Sight-Reading: An Acquired Taste

I may be able to pick up melodies quickly and compose my own piano/vocal music, but I sure don’t sight-read well. Even after many years of musical study, I still sometimes have to squint at the page and use the old sight-reading tricks, like “Every Good Boy Does Fine”, “F-A-C-E”, “All Cows Eat Grass”, etc., to remember which notes are which. And sight-reading a piano piece, trying to play both staffs together? Forget it. It’ll be a hot mess, especially if I’ve never heard the song before. Having to produce music based on something visual is definitely not natural for me.

But sight-reading doesn’t have to be a stumbling block forever, as I’ve found out! Scroll down to discover a few tricks I’ve picked up to help me play along a little faster (pun intended).

#1: Look at Sheet Music for Songs You Know Really Well

Don’t dismiss this as pointless before you try it! Since you already instinctively know how the melody “goes” and what the rhythm does, it’s much easier to read a known song’s sheet music. Sites like OnlinePianist and MusicNotes have sheet music for even very current popular music–find a song you know, and start putting the notes and rhythms in your head with the marks on the page.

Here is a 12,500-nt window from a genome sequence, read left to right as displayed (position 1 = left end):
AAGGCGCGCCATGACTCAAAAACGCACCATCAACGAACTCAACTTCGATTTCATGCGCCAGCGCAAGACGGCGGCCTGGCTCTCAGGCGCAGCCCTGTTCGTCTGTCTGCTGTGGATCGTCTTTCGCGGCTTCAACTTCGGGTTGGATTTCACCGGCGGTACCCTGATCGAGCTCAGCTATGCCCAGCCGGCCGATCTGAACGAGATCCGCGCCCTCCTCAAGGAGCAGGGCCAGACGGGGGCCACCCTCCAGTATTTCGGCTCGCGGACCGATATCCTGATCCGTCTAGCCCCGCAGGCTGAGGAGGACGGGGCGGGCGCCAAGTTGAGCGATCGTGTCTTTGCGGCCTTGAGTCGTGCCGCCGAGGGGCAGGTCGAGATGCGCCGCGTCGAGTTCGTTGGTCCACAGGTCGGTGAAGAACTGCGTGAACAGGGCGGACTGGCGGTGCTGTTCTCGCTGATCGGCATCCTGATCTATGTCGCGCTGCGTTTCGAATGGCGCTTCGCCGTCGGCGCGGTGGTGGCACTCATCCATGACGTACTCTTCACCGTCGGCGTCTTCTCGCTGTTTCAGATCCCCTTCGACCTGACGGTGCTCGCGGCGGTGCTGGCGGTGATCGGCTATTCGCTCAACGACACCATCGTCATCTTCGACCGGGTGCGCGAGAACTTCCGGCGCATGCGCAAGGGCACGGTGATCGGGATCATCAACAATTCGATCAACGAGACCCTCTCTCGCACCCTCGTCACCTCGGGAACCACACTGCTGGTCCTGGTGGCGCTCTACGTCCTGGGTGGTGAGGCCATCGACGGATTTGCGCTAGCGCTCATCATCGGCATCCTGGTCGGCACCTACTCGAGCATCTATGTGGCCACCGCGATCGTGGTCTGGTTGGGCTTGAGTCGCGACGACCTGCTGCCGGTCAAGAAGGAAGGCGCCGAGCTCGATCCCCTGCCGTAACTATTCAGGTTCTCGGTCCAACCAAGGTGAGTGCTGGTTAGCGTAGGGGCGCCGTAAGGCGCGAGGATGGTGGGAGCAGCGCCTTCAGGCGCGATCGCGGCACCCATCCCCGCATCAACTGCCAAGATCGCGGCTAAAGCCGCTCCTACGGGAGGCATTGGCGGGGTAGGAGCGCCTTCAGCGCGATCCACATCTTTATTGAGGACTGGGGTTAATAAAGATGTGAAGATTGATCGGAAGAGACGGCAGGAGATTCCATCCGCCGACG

#2: Memorize At Least One Note’s Position

quarternote If you can learn to at least recognize one note (like E, noted above), then you can build off that. Knowing that the first note on the bottom of the staff is E means that the next note, the one in the first space, is F; then the note on the second line is G, and so on. Use that one note as the key to the rest of the scale!

#3: Practice Notating The Chorus of Your Favorite Song

This works as both ear training and sight-reading training. First, sketch out a quick grand staff (you can use the one in the image above as a guideline), then listen to your favorite song, and mess around on an instrument of your choice until you find the starting note of the chorus. Mark the line or space where it belongs, and then move on to the next note and the next until you’ve noted the whole melody.

Once you have the pitches marked out, then you can go back and add in the correct rhythm value for the notes, such as quarter note, eighth note, etc. Here’s my example for a favorite song of mine:

I did this in Photoshop, which has no rests or ties available, but at least the basic melody is there for the chorus of “Somebody’s Watching Me.” See video below for comparison:


Sight-reading can be a huge pain, but these 3 tips have helped me inject a little fun into practicing this skill. Try any or all of them out for yourself, and let me know what has helped you the most!

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